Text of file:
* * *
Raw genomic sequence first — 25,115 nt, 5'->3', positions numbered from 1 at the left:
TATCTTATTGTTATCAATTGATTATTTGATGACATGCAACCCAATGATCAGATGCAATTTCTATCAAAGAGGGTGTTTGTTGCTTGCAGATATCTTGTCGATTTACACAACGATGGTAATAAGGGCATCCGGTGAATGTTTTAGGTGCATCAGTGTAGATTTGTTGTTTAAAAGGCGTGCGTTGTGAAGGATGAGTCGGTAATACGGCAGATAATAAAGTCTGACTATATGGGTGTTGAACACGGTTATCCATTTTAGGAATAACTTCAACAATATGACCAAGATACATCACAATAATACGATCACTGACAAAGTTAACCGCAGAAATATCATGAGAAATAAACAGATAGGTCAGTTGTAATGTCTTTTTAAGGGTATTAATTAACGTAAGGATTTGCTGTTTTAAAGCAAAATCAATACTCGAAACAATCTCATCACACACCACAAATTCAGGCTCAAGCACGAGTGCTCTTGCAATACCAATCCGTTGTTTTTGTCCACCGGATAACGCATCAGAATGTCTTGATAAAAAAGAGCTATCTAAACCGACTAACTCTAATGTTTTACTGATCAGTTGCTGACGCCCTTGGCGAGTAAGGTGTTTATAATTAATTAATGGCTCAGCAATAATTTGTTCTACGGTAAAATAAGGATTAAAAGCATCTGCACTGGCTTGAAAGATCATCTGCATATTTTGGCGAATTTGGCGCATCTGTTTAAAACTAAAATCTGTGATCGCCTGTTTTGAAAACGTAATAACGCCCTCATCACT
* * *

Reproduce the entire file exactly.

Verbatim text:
Raw genomic sequence first — 25,115 nt, 5'->3', positions numbered from 1 at the left:
TATCTTATTGTTATCAATTGATTATTTGATGACATGCAACCCAATGATCAGATGCAATTTCTATCAAAGAGGGTGTTTGTTGCTTGCAGATATCTTGTCGATTTACACAACGATGGTAATAAGGGCATCCGGTGAATGTTTTAGGTGCATCAGTGTAGATTTGTTGTTTAAAAGGCGTGCGTTGTGAAGGATGAGTCGGTAATACGGCAGATAATAAAGTCTGACTATATGGGTGTTGAACACGGTTATCCATTTTAGGAATAACTTCAACAATATGACCAAGATACATCACAATAATACGATCACTGACAAAGTTAACCGCAGAAATATCATGAGAAATAAACAGATAGGTCAGTTGTAATGTCTTTTTAAGGGTATTAATTAACGTAAGGATTTGCTGTTTTAAAGCAAAATCAATACTCGAAACAATCTCATCACACACCACAAATTCAGGCTCAAGCACGAGTGCTCTTGCAATACCAATCCGTTGTTTTTGTCCACCGGATAACGCATCAGAATGTCTTGATAAAAAAGAGCTATCTAAACCGACTAACTCTAATGTTTTACTGATCAGTTGCTGACGCCCTTGGCGAGTAAGGTGTTTATAATTAATTAATGGCTCAGCAATAATTTGTTCTACGGTAAAATAAGGATTAAAAGCATCTGCACTGGCTTGAAAGATCATCTGCATATTTTGGCGAATTTGGCGCATCTGTTTAAAACTAAAATCTGTGATCGCCTGTTTTGAAAACGTAATAACGCCCTCATCACT